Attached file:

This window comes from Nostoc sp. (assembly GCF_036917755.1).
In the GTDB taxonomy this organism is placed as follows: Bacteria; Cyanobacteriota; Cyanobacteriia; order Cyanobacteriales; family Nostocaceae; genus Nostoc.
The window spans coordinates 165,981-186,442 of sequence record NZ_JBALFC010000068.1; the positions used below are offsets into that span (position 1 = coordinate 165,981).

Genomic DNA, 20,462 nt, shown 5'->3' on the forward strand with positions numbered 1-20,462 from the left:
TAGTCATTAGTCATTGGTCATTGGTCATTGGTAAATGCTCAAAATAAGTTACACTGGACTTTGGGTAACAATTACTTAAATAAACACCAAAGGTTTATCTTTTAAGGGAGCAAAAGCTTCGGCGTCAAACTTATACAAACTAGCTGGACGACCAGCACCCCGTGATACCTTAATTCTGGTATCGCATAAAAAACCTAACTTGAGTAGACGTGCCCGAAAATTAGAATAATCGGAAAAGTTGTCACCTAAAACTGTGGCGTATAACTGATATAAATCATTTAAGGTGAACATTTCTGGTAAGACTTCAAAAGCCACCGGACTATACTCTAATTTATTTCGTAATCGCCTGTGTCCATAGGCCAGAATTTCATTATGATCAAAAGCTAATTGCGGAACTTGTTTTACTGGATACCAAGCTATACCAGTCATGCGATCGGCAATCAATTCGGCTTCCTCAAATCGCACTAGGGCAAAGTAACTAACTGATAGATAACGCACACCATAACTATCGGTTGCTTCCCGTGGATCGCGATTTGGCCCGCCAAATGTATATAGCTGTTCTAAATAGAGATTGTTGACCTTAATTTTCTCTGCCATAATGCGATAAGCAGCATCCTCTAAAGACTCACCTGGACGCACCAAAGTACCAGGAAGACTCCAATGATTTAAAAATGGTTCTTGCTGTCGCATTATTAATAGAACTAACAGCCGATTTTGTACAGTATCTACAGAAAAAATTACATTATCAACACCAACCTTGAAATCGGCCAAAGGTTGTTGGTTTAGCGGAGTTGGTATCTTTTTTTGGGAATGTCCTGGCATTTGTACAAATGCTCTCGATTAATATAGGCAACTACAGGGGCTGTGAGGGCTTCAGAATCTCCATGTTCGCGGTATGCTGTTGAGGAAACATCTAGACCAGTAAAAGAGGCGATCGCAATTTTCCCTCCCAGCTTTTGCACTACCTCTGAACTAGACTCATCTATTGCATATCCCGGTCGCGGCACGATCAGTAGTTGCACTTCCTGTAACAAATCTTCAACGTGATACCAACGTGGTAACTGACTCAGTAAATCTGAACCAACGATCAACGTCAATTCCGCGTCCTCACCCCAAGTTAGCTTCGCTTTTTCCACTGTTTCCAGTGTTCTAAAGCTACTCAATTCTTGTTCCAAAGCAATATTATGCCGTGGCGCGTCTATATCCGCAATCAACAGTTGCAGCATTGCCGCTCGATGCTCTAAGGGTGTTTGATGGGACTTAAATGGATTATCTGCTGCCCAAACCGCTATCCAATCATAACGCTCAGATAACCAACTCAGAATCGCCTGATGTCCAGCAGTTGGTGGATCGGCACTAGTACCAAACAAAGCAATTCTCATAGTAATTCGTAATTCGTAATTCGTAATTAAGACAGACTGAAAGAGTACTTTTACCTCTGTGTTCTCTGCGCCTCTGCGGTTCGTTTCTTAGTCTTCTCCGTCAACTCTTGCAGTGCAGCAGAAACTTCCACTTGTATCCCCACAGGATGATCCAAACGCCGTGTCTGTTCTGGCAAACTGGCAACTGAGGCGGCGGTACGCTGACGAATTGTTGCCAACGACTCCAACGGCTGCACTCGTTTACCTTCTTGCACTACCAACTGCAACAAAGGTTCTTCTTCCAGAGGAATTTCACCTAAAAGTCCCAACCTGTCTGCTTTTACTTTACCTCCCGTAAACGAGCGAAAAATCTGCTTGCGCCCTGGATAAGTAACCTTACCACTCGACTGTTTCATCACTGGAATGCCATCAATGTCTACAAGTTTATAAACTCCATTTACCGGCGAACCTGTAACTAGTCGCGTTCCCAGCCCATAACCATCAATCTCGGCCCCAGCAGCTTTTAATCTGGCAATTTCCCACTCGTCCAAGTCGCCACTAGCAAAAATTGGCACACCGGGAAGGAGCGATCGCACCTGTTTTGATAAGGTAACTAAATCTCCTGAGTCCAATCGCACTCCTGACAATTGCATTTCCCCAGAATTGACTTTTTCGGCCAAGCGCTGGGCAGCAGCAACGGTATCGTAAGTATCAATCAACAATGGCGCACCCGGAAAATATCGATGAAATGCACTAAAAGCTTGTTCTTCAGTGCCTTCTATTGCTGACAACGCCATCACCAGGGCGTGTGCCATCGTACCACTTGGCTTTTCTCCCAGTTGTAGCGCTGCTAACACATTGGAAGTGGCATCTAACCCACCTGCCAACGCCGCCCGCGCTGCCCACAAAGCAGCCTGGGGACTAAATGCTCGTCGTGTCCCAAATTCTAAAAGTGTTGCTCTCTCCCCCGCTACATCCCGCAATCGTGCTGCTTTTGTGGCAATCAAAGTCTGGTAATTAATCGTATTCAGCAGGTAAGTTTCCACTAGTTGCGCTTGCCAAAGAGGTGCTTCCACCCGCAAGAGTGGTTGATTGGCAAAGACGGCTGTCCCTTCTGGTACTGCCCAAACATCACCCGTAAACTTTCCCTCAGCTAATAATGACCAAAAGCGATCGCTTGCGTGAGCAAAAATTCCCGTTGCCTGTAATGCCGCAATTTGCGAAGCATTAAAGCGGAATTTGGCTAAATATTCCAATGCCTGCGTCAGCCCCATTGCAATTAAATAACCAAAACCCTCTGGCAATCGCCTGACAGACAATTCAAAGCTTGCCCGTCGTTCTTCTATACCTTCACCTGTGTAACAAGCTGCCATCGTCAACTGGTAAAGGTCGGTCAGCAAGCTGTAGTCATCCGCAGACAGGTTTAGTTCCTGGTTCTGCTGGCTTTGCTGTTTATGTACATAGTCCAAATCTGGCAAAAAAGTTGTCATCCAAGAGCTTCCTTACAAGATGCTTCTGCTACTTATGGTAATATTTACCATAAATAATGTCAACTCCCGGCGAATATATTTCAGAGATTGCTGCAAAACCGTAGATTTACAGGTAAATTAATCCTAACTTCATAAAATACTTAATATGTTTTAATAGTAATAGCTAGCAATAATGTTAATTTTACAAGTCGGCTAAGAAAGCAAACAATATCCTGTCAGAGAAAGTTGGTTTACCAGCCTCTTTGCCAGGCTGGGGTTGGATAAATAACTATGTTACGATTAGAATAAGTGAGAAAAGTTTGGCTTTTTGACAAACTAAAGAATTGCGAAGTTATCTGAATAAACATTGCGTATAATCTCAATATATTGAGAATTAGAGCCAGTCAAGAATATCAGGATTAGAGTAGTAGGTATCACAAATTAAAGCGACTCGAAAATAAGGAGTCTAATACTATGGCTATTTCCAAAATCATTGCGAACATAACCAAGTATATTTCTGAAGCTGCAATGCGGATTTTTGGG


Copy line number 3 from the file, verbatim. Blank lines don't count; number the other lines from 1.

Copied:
The window spans coordinates 165,981-186,442 of sequence record NZ_JBALFC010000068.1; the positions used below are offsets into that span (position 1 = coordinate 165,981).